Quenching the thirst of miners, skiers and residents since Rutherford B. Hayes was President!

Quenching the thirst of miners, skiers and residents since Rutherford B. Hayes was President!

“In 1880, the town had eighteen saloons and three dance halls on Main Street…..The number of saloons and mines began to taper off by 1910 when Breckenridge went into total hibernation.  

The town shrank to less than 300.   The drowsy decades ended with an avalanche of development triggered by the opening of the Breckenridge Ski Area…..in the early 1960’s.  By 1990, the town had grown to 1,285 nearly its mid-1880’s peak population.  A dozen new saloons opened, but none outshone the old Gold Pan, which has quenched Breckenridge’s thirst since 1879.” (emphasis supplied)

P1030061And I would suggest that although the bar with the same name on Mt. Rushmore Street in Custer, South Dakota, also has some stories to tell, the Breckenridge version has a more esteemed position in its contribution to the annals of American saloons.

While it is in a clapboard building and does have some flat screen TVs and pool tables, the authentic historical trappings in the two rooms (one for the restaurant and one for the bar) of the saloon are compelling.  And remember – it stayed open even during Prohibition.  P1030059

 

Dr. Noel describes the classic wooden backbars in many of America’s older bars.   The Gold Pan is no exception as described on page 32 of his book: “The Brunswick-Balke-Collander Company of St. Louis made the classic altar of Bachhus with egg-and-dart trim and Ionic columns framing a huge mirror whose centerpiece is a rusty gold pan with broken clock hands.”

Inscription in the historic backbar

Inscription in the historic backbar

 

And perhaps the stories and conversation I heard are more contemporary then those described by Tom Noel below, but they are still engaging.

My friendly bartender told me how any such job in Breckenridge is cherished –  “We work in the off-season to buy our season lift tickets…” and how the City Council is trying to adapt to marijuana initiative: “They don’t want a recreational marijuana dispensary on Main Street, but is that hypocrisy or a contradiction given the number of bars not only on this street, but the two adjoining ones running through town.”                                      P1030055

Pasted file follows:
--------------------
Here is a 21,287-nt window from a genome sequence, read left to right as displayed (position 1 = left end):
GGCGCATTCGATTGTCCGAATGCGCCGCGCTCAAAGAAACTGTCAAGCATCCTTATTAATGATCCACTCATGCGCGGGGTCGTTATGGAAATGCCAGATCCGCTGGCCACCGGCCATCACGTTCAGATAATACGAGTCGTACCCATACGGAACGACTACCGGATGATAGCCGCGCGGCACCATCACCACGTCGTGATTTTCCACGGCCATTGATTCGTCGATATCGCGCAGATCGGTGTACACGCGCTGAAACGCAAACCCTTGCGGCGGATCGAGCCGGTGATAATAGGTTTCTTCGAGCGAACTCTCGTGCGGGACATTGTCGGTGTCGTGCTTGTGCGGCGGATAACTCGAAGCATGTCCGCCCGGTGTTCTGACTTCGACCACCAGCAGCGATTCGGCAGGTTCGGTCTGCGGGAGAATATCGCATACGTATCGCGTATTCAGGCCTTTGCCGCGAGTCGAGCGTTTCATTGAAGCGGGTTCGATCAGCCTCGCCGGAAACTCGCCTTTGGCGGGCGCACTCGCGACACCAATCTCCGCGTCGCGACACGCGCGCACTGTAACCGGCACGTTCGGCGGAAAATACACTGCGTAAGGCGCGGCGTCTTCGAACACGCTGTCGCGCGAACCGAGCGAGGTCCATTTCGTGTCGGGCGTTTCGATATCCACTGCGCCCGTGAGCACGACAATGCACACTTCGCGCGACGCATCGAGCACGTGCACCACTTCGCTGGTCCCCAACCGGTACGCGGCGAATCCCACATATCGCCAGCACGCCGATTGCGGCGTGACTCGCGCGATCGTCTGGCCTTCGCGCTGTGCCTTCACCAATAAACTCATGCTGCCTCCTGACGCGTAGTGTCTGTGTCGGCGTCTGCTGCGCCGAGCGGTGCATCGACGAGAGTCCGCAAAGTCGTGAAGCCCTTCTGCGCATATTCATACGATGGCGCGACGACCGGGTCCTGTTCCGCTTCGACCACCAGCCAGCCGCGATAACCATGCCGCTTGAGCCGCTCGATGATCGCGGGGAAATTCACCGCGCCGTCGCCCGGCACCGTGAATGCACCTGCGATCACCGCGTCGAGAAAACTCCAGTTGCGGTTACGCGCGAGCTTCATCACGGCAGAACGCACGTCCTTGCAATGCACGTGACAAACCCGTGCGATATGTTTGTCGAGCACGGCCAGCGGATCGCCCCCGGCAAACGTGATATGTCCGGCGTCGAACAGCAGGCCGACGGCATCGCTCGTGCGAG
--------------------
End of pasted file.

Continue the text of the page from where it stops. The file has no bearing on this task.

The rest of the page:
And I listened to what had to be a regular complaining to his companion about Washington politicians:  “Perhaps Obama and Congress should come out and go skiing.  Then they can see what it’s like going downhill like the rest of America.”

This compares to Dr. Noel’s personal experience in the Gold Pan in the 1970’s – his first visit:  “Before I knew it, the shaggy, huge bartender was yelling at one of our party:  ‘You calling me a liar?  I didn’t short change you, you bitch!  Here’s your money back, all of it.'”  He then kicked all Noel’s party out of the bar.

Thanks to Dr. Tom Noel - rich stories of Colorado's watering holes

Thanks to Dr. Tom Noel – rich stories of Colorado’s watering holes

Admittedly, that’s not as pugnacious as the story he relates about a more congenial Gold Pan employee named Travis who gave the following account – and given the wonderful sagas in Dr. Noel’s book (available at Amazon and one you should acquire) it is fitting to end the narrative of our twelve days in Colorado in which we visited eighteen bars and brewpubs with one final story from the good University of Colorado professor:

“The meanest S.O.B. in here was a little guy who was part Injun.  One night I saw two rednecks hassling him.  He keep telling ’em to bug off, but they wouldn’t.  They were big guys.  Finally, he had enough.  He jumped on one of the guy’s lap, grabbed his ears and bit the tip of his nose off.  He spit it out and yelled, ‘You’re lucky I’m not hungry!'”